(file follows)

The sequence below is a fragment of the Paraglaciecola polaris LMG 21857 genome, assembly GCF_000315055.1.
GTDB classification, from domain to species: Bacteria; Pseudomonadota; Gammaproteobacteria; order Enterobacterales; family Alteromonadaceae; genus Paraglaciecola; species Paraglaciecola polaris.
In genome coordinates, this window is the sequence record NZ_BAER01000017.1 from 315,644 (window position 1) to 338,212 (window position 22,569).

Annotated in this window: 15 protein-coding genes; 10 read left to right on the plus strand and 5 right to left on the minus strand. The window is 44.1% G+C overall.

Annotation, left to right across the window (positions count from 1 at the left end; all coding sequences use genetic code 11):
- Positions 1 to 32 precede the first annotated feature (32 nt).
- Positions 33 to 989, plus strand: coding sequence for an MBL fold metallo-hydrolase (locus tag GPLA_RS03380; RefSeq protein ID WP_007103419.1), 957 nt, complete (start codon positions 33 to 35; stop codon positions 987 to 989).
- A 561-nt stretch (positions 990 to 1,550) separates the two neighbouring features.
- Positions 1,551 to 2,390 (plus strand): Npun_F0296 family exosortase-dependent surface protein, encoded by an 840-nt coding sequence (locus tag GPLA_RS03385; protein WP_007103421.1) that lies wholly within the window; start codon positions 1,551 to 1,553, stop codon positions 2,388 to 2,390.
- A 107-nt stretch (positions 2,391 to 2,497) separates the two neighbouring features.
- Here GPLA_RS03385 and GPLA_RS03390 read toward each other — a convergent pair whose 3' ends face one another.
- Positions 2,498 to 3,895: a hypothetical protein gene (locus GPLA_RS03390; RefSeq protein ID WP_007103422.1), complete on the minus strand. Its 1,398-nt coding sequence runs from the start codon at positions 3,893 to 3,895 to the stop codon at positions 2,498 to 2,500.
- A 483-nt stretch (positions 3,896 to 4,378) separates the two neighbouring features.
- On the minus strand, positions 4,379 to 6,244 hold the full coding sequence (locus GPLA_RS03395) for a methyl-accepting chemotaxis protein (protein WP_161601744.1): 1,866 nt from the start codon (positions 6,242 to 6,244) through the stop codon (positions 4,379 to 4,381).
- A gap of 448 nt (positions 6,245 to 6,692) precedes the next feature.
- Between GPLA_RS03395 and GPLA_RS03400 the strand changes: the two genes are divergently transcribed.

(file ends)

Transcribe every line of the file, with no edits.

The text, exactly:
The sequence below is a fragment of the Paraglaciecola polaris LMG 21857 genome, assembly GCF_000315055.1.
GTDB classification, from domain to species: Bacteria; Pseudomonadota; Gammaproteobacteria; order Enterobacterales; family Alteromonadaceae; genus Paraglaciecola; species Paraglaciecola polaris.
In genome coordinates, this window is the sequence record NZ_BAER01000017.1 from 315,644 (window position 1) to 338,212 (window position 22,569).

Annotated in this window: 15 protein-coding genes; 10 read left to right on the plus strand and 5 right to left on the minus strand. The window is 44.1% G+C overall.

Annotation, left to right across the window (positions count from 1 at the left end; all coding sequences use genetic code 11):
- Positions 1 to 32 precede the first annotated feature (32 nt).
- Positions 33 to 989, plus strand: coding sequence for an MBL fold metallo-hydrolase (locus tag GPLA_RS03380; RefSeq protein ID WP_007103419.1), 957 nt, complete (start codon positions 33 to 35; stop codon positions 987 to 989).
- A 561-nt stretch (positions 990 to 1,550) separates the two neighbouring features.
- Positions 1,551 to 2,390 (plus strand): Npun_F0296 family exosortase-dependent surface protein, encoded by an 840-nt coding sequence (locus tag GPLA_RS03385; protein WP_007103421.1) that lies wholly within the window; start codon positions 1,551 to 1,553, stop codon positions 2,388 to 2,390.
- A 107-nt stretch (positions 2,391 to 2,497) separates the two neighbouring features.
- Here GPLA_RS03385 and GPLA_RS03390 read toward each other — a convergent pair whose 3' ends face one another.
- Positions 2,498 to 3,895: a hypothetical protein gene (locus GPLA_RS03390; RefSeq protein ID WP_007103422.1), complete on the minus strand. Its 1,398-nt coding sequence runs from the start codon at positions 3,893 to 3,895 to the stop codon at positions 2,498 to 2,500.
- A 483-nt stretch (positions 3,896 to 4,378) separates the two neighbouring features.
- On the minus strand, positions 4,379 to 6,244 hold the full coding sequence (locus GPLA_RS03395) for a methyl-accepting chemotaxis protein (protein WP_161601744.1): 1,866 nt from the start codon (positions 6,242 to 6,244) through the stop codon (positions 4,379 to 4,381).
- A gap of 448 nt (positions 6,245 to 6,692) precedes the next feature.
- Between GPLA_RS03395 and GPLA_RS03400 the strand changes: the two genes are divergently transcribed.